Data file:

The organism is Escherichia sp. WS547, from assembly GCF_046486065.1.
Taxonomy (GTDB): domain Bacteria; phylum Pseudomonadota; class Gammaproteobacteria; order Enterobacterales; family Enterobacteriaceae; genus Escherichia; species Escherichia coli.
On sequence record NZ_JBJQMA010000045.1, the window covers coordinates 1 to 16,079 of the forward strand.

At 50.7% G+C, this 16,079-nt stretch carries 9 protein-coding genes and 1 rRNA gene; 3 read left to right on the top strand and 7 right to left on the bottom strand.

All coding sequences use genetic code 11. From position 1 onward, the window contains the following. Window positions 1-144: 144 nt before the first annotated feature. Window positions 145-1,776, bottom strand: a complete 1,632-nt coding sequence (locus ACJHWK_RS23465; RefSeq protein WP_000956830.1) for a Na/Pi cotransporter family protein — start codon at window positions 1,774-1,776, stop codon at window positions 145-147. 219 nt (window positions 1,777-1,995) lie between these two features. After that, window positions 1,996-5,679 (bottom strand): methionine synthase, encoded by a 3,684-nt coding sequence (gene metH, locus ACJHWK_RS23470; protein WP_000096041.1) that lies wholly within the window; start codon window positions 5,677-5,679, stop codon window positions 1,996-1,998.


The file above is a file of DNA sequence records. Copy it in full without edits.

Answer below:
The organism is Escherichia sp. WS547, from assembly GCF_046486065.1.
Taxonomy (GTDB): domain Bacteria; phylum Pseudomonadota; class Gammaproteobacteria; order Enterobacterales; family Enterobacteriaceae; genus Escherichia; species Escherichia coli.
On sequence record NZ_JBJQMA010000045.1, the window covers coordinates 1 to 16,079 of the forward strand.

At 50.7% G+C, this 16,079-nt stretch carries 9 protein-coding genes and 1 rRNA gene; 3 read left to right on the top strand and 7 right to left on the bottom strand.

All coding sequences use genetic code 11. From position 1 onward, the window contains the following. Window positions 1-144: 144 nt before the first annotated feature. Window positions 145-1,776, bottom strand: a complete 1,632-nt coding sequence (locus ACJHWK_RS23465; RefSeq protein WP_000956830.1) for a Na/Pi cotransporter family protein — start codon at window positions 1,774-1,776, stop codon at window positions 145-147. 219 nt (window positions 1,777-1,995) lie between these two features. After that, window positions 1,996-5,679 (bottom strand): methionine synthase, encoded by a 3,684-nt coding sequence (gene metH, locus ACJHWK_RS23470; protein WP_000096041.1) that lies wholly within the window; start codon window positions 5,677-5,679, stop codon window positions 1,996-1,998.